return View(person);
    }
}

public class Person
{
    public string FirstName { get; set; }
    public string LastName { get; set; }
}

VS 2008 - Mvc 1

public class HomeController : Controller
{
    public ActionResult Index()
    {
        ViewData["Message"] = "Welcome to ASP.NET MVC!";

        return View();
    }

    public ActionResult About()
    {
        return View();
    }


    public ActionResult AddPerson()
    {
        var person = new Person();

        return View(person);
    }

    [AcceptVerbs(HttpVerbs.Post)]
    public ActionResult AddPerson( Person person )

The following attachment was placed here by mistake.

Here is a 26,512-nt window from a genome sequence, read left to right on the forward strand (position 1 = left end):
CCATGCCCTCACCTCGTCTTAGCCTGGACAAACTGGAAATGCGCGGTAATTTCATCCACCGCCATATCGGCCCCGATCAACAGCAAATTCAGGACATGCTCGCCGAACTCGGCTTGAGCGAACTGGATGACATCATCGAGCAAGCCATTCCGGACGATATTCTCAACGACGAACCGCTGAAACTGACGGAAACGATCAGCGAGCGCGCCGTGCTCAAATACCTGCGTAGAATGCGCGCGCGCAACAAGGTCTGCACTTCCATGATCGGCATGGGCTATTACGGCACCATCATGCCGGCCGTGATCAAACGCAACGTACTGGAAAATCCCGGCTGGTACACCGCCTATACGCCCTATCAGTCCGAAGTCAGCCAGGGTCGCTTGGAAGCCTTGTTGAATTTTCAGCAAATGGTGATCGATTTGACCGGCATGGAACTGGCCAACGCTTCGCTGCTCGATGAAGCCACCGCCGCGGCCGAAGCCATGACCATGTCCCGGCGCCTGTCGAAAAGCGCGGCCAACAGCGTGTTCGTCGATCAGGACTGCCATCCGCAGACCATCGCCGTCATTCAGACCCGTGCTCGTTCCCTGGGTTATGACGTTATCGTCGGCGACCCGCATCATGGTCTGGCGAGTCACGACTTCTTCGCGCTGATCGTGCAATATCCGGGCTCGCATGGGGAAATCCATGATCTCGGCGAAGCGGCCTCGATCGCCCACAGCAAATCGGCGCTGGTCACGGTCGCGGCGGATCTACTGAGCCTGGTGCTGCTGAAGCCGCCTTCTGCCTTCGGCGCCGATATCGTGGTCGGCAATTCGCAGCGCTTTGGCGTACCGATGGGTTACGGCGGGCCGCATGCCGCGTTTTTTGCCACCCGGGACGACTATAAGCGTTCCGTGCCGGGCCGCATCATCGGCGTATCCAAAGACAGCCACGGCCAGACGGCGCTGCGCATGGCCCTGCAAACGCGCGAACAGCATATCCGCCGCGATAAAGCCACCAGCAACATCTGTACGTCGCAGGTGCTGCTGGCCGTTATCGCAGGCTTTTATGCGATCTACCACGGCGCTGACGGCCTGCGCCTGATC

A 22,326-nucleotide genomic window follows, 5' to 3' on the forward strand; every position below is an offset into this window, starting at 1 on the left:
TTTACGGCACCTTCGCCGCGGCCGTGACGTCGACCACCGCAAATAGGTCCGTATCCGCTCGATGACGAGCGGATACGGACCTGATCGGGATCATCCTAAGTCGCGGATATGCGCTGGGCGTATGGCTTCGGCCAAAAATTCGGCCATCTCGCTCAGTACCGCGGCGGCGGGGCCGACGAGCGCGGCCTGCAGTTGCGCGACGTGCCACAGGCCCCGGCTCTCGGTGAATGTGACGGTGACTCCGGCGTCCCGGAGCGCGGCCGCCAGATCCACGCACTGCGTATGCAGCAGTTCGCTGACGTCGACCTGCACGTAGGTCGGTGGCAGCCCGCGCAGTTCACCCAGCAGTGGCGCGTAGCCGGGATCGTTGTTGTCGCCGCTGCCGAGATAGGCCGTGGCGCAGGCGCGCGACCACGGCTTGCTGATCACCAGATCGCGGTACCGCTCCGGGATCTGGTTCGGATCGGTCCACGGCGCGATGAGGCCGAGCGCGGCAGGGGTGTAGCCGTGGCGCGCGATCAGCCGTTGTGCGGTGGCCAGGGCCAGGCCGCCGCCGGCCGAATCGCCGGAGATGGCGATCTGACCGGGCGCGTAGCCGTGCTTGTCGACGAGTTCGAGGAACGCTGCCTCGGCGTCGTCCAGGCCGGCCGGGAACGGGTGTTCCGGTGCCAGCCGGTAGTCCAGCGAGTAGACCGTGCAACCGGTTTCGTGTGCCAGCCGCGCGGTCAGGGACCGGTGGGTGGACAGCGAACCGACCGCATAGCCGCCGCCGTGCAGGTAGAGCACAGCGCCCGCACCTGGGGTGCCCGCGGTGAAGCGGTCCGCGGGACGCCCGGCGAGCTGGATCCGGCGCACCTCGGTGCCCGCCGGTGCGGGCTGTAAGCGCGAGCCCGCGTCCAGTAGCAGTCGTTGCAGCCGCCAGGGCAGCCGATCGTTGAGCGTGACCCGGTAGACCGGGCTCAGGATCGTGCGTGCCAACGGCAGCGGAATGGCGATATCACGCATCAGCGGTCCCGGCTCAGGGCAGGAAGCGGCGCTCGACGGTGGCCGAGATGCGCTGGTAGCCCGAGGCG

{

        return View(person);
    }
}

public class Person
{
    public string FirstName { get; set; }
    public string LastName { get; set; }
}

No clean fix atm. The model binder is actually setting those properties to null. Set First and Last to "" in the constructor and exclude those properties from binding: [Bind(Exclude="FirstName, LastName")] they stay "".

Is this documented someplace?

share|improve this answer
    
I'm thinking along this idea. Have you debugged the person object as it is passed into the Edit method (i.e. before it hits the validation service) to see if the first name is null or empty at this point? Is the person object modified in the validation service and being set to null there? Are you adding validation errors to the Model State using Model.ModelState.AddModelError? If so are you also using Model.ModelState.SetModelValue (they work as a pair and neglecting SetModelValue triggers weird null errors). –  Michael Gattuso Dec 3 '09 at 4:19